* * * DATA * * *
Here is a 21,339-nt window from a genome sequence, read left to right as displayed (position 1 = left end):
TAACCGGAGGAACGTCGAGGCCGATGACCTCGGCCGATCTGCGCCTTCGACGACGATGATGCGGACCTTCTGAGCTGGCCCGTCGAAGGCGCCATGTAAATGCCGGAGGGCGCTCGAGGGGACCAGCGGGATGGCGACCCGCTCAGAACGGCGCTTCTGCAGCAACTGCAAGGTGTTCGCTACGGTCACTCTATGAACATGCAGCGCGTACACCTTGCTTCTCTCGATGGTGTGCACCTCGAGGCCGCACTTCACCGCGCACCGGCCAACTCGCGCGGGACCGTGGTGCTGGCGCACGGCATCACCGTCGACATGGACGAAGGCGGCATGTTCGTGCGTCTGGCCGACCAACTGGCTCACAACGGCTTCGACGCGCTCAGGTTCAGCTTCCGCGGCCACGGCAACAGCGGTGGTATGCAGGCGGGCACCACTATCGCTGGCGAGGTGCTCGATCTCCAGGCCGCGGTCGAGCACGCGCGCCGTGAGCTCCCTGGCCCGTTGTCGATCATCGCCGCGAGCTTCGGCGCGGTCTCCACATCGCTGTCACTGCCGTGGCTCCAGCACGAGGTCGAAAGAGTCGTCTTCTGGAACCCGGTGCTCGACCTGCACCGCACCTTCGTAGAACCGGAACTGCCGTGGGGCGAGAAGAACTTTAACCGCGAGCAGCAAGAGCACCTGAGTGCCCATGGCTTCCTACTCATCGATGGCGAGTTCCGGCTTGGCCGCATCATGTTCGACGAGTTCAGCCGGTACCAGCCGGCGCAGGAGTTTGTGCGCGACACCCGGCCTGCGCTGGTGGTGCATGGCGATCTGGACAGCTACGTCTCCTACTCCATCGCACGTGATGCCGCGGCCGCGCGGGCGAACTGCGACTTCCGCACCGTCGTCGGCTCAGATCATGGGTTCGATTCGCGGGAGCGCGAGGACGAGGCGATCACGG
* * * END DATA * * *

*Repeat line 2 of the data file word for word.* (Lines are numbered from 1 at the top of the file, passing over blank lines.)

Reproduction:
TAACCGGAGGAACGTCGAGGCCGATGACCTCGGCCGATCTGCGCCTTCGACGACGATGATGCGGACCTTCTGAGCTGGCCCGTCGAAGGCGCCATGTAAATGCCGGAGGGCGCTCGAGGGGACCAGCGGGATGGCGACCCGCTCAGAACGGCGCTTCTGCAGCAACTGCAAGGTGTTCGCTACGGTCACTCTATGAACATGCAGCGCGTACACCTTGCTTCTCTCGATGGTGTGCACCTCGAGGCCGCACTTCACCGCGCACCGGCCAACTCGCGCGGGACCGTGGTGCTGGCGCACGGCATCACCGTCGACATGGACGAAGGCGGCATGTTCGTGCGTCTGGCCGACCAACTGGCTCACAACGGCTTCGACGCGCTCAGGTTCAGCTTCCGCGGCCACGGCAACAGCGGTGGTATGCAGGCGGGCACCACTATCGCTGGCGAGGTGCTCGATCTCCAGGCCGCGGTCGAGCACGCGCGCCGTGAGCTCCCTGGCCCGTTGTCGATCATCGCCGCGAGCTTCGGCGCGGTCTCCACATCGCTGTCACTGCCGTGGCTCCAGCACGAGGTCGAAAGAGTCGTCTTCTGGAACCCGGTGCTCGACCTGCACCGCACCTTCGTAGAACCGGAACTGCCGTGGGGCGAGAAGAACTTTAACCGCGAGCAGCAAGAGCACCTGAGTGCCCATGGCTTCCTACTCATCGATGGCGAGTTCCGGCTTGGCCGCATCATGTTCGACGAGTTCAGCCGGTACCAGCCGGCGCAGGAGTTTGTGCGCGACACCCGGCCTGCGCTGGTGGTGCATGGCGATCTGGACAGCTACGTCTCCTACTCCATCGCACGTGATGCCGCGGCCGCGCGGGCGAACTGCGACTTCCGCACCGTCGTCGGCTCAGATCATGGGTTCGATTCGCGGGAGCGCGAGGACGAGGCGATCACGG